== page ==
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Discussion Starter #1
So we will be installing 5-in wide hardwood flooring but will be putting it over 1/4-in plywood as our sub floor is not exactly level. A few questions.
is it best to screw the plywood to the subfloor or nail it? I need best practices for spacing that are screws or nails? How can I make sure I get the plywood level in areas where the dips? What's used, a shim? Thanks . By the way is there any way to donate here I'm extremely grateful for all the responses since I've joined this forum? Attached to some pics of my first and second floor subfloor.
 

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retired framer
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!/4" plywood will conform quickly to the shape of the floor below it.

I would go all the way up to 5/8 and you would have a better chance of the screws pulling the boards up under the plywood.

I would use construction screws that are just longer than the plywood and subfloor total thickness, 6" OC around the edges 8" OC in the field.
 

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Discussion Starter #3
!/4" plywood will conform quickly to the shape of the floor below it.

I would go all the way up to 5/8 and you would have a better chance of the screws pulling the boards up under the plywood.

I would use construction screws that are just longer than the plywood and subfloor total thickness, 6" OC around the edges 8" OC in the field.
Great point but now it'll be raised up too high. I think it'll cause issues were out sliding doors are. Sh&$😁☺
 

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Discussion Starter #4
There has to be some other way. It's actually only dipped in one area that's about 4'x4'. He said the plywood is mainly because we will be gluing the hardwood floor
 

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Hammered Thumb
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I'll ditto what Neal said, 1/4" will follow dips. Make sure to differentiate between "just plywood" and "underlayment." For a glue-down, either will need to be APA rated (meaning sanded and filled for "B" faced plywood or proprietary products like IntegraPly).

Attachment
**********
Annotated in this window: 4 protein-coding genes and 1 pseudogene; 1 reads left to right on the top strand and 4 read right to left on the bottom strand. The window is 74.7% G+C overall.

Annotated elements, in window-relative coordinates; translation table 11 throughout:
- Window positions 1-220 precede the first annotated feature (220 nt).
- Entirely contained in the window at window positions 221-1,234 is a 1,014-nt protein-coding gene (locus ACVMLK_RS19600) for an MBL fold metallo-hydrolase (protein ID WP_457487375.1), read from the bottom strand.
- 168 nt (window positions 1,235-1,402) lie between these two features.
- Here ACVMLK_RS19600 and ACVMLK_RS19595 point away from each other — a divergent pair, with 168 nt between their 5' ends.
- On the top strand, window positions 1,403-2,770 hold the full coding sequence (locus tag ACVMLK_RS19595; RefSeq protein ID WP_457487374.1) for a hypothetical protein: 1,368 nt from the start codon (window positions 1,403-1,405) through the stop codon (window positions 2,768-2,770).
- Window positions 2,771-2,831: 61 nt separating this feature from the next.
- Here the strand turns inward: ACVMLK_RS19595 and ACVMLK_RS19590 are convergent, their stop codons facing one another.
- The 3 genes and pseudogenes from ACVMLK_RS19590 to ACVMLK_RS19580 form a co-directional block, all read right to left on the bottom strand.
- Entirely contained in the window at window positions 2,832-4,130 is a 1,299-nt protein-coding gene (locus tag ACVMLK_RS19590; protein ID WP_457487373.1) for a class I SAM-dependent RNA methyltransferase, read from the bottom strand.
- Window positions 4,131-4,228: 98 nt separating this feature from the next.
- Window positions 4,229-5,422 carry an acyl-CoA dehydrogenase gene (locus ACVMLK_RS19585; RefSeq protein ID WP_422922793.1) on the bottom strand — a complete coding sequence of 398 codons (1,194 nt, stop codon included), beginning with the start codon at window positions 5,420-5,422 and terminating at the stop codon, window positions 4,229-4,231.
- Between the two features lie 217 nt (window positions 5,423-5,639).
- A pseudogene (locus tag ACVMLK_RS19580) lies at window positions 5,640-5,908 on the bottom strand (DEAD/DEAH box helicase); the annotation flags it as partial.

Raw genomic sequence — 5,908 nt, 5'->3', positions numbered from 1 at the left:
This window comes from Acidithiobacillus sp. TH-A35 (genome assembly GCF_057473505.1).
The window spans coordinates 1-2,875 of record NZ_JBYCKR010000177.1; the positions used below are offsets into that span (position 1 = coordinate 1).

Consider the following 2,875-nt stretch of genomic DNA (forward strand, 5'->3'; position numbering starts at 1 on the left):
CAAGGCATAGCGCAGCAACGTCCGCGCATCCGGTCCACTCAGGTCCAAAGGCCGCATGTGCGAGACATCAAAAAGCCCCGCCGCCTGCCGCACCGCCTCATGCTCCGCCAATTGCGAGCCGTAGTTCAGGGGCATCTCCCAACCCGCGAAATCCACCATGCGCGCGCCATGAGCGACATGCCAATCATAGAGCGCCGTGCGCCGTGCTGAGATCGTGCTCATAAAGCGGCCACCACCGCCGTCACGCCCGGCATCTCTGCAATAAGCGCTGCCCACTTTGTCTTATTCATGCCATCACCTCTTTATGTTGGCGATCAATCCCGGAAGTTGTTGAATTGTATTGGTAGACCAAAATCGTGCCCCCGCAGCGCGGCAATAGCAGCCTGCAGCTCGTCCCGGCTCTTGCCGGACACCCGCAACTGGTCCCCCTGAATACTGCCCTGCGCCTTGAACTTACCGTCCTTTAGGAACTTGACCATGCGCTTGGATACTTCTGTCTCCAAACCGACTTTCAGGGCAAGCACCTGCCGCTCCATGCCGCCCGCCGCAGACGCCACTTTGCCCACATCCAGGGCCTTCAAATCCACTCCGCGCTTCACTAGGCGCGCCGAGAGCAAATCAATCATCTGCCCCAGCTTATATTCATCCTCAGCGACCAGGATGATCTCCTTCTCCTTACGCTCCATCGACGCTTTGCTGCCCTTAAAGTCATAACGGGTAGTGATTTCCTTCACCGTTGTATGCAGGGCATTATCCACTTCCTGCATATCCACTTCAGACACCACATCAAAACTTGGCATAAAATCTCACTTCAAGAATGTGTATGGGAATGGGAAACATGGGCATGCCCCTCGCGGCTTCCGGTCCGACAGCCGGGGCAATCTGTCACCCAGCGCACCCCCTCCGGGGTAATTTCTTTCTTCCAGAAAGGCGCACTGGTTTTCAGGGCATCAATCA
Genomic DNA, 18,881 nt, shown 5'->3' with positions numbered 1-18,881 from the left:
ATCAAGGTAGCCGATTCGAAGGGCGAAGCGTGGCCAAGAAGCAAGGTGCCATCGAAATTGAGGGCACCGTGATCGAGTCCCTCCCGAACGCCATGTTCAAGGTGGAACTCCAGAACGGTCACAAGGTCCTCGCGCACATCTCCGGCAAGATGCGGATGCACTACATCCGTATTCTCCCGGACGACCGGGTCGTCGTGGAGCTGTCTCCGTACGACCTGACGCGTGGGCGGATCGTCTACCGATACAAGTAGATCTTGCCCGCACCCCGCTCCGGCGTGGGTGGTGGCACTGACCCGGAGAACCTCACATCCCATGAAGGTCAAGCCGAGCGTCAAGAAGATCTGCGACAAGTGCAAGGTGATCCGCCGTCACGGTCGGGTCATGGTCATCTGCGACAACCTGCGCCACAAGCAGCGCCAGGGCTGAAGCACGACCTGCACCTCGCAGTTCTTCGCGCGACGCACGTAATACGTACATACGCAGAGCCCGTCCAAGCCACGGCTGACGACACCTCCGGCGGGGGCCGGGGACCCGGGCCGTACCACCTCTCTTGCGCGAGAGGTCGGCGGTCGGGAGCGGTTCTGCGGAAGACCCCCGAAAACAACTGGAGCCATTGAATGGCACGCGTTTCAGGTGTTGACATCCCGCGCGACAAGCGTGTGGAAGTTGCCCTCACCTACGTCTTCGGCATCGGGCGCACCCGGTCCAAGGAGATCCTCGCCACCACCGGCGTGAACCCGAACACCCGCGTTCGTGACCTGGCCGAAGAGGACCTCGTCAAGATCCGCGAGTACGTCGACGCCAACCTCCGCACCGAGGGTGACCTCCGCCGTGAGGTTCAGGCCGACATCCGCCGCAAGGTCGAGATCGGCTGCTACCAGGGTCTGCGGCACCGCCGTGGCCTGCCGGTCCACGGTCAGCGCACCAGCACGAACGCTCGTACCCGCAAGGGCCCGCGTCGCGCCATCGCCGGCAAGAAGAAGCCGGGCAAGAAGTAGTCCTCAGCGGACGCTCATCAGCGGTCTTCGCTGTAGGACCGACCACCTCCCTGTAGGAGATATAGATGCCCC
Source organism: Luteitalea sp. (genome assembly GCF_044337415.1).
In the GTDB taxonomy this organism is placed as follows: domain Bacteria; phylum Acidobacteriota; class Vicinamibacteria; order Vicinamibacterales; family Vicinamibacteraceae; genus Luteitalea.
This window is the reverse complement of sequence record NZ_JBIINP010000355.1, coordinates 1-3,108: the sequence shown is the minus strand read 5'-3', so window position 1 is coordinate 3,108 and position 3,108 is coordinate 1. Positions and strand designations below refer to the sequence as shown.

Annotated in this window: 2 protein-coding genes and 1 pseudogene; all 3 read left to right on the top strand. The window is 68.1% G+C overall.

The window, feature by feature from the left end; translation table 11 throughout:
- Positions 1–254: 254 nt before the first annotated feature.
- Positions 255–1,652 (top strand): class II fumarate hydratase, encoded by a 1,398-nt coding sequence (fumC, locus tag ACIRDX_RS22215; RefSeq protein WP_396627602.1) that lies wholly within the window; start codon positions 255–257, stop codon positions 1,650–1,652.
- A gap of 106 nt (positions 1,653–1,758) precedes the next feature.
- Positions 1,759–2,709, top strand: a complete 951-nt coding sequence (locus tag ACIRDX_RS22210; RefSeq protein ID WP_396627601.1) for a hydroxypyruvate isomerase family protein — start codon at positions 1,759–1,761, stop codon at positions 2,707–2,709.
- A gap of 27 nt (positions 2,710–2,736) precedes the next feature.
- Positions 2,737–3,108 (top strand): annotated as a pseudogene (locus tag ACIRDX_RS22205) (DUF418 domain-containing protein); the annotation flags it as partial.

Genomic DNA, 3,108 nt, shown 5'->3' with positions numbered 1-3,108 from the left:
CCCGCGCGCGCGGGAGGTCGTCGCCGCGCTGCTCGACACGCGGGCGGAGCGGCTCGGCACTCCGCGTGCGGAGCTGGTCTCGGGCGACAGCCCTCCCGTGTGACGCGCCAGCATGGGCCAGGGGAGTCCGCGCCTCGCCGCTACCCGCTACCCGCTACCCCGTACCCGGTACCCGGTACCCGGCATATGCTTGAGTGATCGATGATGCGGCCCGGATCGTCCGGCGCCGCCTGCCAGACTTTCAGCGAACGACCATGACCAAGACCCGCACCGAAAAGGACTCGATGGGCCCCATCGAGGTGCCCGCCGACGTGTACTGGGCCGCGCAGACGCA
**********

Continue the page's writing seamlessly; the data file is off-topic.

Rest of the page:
If you are gluing the engineered wood and have just small areas of waviness, you can use self-leveller. Do you want to glue it as opposed to nailing? If it is nailed, you can get away with filling shallow dips with felt paper. Also, can you explain how a sliding door would be affected by an underlayment thickness? Usually you have the track which requires a step over anyway, the floor butts up to it.
 

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I can give you the following tips for leveling :-

Place strips of plywood across the floor to fill deeper slopes, increasing the thickness of the plywood at regular intervals to correct the slope. For example, fill a 1-inch slope across 8 feet by putting a 12-inch strip of 3/8-inch plywood at the point where the slope is that deep.
 

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Discussion Starter #8
I'll ditto what Neal said, 1/4" will follow dips. Make sure to differentiate between "just plywood" and "underlayment." For a glue-down, either will need to be APA rated (meaning sanded and filled for "B" faced plywood or proprietary products like IntegraPly).

If you are gluing the engineered wood and have just small areas of waviness, you can use self-leveller. Do you want to glue it as opposed to nailing? If it is nailed, you can get away with filling shallow dips with felt paper. Also, can you explain how a sliding door would be affected by an underlayment thickness? Usually you have the track which requires a step over anyway, the floor butts up to it.
Don't you glue any hardwood 5" or wider?
 

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Discussion Starter #11
I'll ditto what Neal said, 1/4" will follow dips. Make sure to differentiate between "just plywood" and "underlayment." For a glue-down, either will need to be APA rated (meaning sanded and filled for "B" faced plywood or proprietary products like IntegraPly).